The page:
Tuesday, February 15, 2011

Socks Education Part 4.3: Taking Your Socks Life in a New Direction

Was turning the heel good for you?  It was good for me.  Now, let’s move on to gusseting.

The Gusset.
Click to enlarge.

The gusset can be as confusing as the turn, but I got you through that and now I will get you through this.  The gusset is, by definition, a triangular piece insert to make a garment fit better.  It’s the opposite of a dart which is a triangle that is taken out of a garment to make it fit better. 

Imagine measuring around your foot starting at the back bottom of your heel, going up diagonally crossing your ankle then over the top of the foot where it meets you leg and back down the other side to where you started.  This measurement is wider that the circumference of your foot at the widest part or your leg circumference.  That means we need a gusset to make it fit better or else the sock would be super tight across the measurement area.

Side A is the longest side of the gusset.  We make this side of our gusset triangle by picking up stitches along the edges of the heel flap (now you know why I was hounding you to slip the first stitch of each row!).  These picked up stitches are what are going to give us the length we need to make the sock fit around the heel.  So, we need to take in that extra length so we can get back to the right number of stitches to match our leg circumference.  Side B in the photo is formed by decreasing stitches every other row until we get back to our original number of cast on stitches.

So, let’s get knitting!  When you ended the turn on the purl row.  Knit until you are in the center of the row and you have half the stitches on the right needle and half on the left needle.  For now, we'll ignore the stitches on right needle (at least until the end of the round).

We are also returning to knitting in the round so you will need all four of your DPNs.  Using a new needle, knit across the stitches on the left needle then, using the same needle, pick up 1 stitch for every slipped stitch along left side of the heel flap.  This is now your Needle #1.
This is the edge of the heel flap with the line of slipped stitches.  You'll pick up on stitch for every slipped stitch.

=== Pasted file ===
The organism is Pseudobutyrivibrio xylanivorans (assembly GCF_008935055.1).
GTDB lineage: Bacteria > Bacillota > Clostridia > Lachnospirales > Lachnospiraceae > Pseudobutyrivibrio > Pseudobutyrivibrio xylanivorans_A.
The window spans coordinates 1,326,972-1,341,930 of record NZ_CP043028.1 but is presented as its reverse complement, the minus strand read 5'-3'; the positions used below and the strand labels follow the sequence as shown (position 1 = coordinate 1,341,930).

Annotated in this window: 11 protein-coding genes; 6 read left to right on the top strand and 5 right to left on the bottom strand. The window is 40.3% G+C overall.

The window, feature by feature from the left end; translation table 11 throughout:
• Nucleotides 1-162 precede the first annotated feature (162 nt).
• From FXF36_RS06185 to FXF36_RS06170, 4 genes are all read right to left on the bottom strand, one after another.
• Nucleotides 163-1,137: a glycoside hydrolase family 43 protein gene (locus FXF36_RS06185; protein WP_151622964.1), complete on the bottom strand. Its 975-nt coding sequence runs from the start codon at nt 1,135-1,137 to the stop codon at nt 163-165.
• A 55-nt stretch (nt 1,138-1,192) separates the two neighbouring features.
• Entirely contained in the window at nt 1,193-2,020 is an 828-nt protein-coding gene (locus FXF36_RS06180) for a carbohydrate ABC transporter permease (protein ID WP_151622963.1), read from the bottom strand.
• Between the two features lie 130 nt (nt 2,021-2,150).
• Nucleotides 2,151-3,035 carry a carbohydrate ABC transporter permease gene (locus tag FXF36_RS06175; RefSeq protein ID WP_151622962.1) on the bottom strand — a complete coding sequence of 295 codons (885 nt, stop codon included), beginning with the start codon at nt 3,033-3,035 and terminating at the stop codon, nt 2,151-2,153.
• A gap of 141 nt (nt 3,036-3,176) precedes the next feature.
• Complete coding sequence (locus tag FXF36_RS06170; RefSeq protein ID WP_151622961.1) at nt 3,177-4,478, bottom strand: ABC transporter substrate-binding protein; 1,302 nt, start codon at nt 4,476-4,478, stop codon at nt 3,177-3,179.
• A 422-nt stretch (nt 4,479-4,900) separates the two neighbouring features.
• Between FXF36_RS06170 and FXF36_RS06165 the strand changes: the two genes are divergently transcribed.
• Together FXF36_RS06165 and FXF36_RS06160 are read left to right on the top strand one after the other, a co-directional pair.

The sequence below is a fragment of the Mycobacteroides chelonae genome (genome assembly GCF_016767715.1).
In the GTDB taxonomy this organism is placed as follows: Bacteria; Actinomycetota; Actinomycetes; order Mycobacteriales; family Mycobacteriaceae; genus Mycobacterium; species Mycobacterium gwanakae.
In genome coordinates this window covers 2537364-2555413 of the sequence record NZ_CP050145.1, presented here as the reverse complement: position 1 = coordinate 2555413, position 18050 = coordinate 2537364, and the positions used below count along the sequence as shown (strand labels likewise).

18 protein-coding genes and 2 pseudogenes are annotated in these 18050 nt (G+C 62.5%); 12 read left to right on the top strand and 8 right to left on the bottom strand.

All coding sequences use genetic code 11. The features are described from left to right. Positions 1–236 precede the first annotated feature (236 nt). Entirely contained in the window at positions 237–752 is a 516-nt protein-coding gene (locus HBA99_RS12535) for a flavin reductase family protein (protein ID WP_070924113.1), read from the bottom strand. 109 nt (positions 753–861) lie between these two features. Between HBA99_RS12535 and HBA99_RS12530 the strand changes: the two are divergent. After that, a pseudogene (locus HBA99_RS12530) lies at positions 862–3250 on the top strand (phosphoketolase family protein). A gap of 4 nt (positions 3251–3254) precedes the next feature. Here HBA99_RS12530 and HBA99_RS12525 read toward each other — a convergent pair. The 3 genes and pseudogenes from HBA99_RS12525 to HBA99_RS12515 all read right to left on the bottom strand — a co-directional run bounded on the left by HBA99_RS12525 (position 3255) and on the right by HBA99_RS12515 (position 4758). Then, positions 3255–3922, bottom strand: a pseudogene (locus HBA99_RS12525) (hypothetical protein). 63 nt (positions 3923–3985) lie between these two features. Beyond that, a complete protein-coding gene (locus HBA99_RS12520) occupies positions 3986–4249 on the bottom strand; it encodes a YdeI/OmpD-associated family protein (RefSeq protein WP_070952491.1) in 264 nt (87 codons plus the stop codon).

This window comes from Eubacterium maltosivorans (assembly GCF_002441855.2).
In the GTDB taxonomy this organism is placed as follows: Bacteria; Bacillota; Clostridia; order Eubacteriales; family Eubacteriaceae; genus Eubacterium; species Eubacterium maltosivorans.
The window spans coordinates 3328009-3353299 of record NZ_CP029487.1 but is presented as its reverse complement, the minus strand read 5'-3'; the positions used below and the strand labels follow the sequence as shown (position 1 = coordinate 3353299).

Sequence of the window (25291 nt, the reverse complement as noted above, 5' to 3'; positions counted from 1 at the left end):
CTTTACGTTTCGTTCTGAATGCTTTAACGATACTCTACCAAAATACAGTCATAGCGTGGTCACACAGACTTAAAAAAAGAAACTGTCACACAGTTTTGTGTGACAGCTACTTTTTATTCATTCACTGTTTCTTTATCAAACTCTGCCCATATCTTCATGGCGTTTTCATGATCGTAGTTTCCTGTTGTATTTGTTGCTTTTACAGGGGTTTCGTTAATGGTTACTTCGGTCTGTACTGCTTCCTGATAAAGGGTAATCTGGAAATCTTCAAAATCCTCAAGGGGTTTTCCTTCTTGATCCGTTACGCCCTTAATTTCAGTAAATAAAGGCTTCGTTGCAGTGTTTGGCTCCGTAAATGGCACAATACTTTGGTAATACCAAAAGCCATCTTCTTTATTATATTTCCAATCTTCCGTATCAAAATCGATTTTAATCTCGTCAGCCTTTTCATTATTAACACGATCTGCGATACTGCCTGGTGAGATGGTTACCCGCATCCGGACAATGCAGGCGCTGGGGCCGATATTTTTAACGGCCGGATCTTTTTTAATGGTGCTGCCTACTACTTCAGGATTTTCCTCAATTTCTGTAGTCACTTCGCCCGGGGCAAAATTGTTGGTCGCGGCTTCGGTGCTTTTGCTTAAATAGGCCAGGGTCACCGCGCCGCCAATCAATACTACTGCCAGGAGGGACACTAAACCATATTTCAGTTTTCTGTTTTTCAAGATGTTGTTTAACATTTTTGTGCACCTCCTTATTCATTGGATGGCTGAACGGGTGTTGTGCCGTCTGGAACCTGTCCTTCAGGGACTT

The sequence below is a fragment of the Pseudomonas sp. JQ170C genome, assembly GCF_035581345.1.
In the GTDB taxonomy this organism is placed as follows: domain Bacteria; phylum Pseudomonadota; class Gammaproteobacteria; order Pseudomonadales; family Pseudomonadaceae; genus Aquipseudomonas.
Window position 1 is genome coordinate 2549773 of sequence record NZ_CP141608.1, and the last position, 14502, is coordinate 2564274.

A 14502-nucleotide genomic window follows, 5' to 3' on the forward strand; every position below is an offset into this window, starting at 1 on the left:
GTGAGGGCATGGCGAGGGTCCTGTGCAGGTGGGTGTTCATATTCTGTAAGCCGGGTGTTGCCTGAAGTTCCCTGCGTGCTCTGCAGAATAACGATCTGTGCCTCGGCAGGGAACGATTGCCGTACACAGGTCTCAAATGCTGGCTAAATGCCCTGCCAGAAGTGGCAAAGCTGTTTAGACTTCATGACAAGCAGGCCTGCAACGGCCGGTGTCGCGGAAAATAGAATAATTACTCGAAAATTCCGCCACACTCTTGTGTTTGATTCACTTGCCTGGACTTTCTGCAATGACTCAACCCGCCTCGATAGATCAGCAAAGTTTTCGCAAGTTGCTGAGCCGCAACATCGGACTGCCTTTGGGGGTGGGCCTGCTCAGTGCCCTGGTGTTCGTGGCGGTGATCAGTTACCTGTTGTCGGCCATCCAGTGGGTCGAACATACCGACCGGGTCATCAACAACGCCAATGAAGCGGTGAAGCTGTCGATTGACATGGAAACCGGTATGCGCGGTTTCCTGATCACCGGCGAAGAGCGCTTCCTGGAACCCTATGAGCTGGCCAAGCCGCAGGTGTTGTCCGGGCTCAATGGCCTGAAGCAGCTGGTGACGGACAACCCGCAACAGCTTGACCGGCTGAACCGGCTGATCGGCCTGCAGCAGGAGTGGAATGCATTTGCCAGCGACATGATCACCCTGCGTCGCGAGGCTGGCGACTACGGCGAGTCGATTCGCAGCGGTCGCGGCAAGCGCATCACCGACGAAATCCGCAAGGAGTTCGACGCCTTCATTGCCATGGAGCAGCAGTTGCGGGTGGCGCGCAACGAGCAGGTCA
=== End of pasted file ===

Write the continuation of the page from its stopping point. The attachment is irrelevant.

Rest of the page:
Remember those stitches we left sitting on a needle when we started this whole heel business?  It’s time to use them again.  Using a new needle, knit across the reserved stitches.  This is now your Needle #2.

Finally, using a new needle, pick up 1 stitch for every slipped stitch on the right side of the heel flap, then knit across the stitches on your fourth needle.  This will be Needle #3.  At this point, Round Two, knit one round even.
Here is a profile shot of our sock so far. 

Now we’ll begin decreasing on Round 3.  The decreases are worked at the end of Needle #1 and the beginning of Needle #3.  On Needle #1, knit until you have three stitches left on Needle #1.  On these three stitches, decrease by knitting 2 together and knitting 1 stitch.  Knit even across Needle #2.  On Needle #3 start by knitting 1 stitch, then slip one stitch, knit 1 stitch and pass the slipped stitch over the knit stitch.  Knit to the end of Needle #3.
I'm about to decrease.  I've slipped one stitch and am about to knit the next stitch.  I'll then pass the slipped stitch over the knit stitch.  Then, I'll knit one stitch.
When you pick up stitches for the gusset, you may end up with a different number of stitches on Needles #1 and #2.  Don’t panic!  This is no big deal and it happens to me all the time.  All you need to do is decrease in even round (Round 2, Round 4) as you are doing in Round 3 on the side with too many stitches until you even out.  If you have more than 2 or 3 extra stitches, you may want to rip out and try Round 1 of the gusset over.

You’ll now repeat Rows 2 and 3 until you are back to the number of stitches you originally cast on.  When you finish, you should have one quarter of your stitches on Needle #1, one half your stitches on Needle #2 and one quarter of your stitches on Needle #3.

The Foot.

Click to enlarge.

The foot is knit just like the leg.  Knit around and around and around until you hit the right length.  You want to measure the foot of the sock starting at the back of the heel.  Knit until you sock foot measures your foot length less 1.5 inches. 

We’ll address the toe on Friday, February 18.  Woo-hoo!  Almost done...  at least with our first sock. 

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1 comment:

Anonymous said...

I don't think I'll ever make socks. I'll let you ladies have this one. :) JoyH

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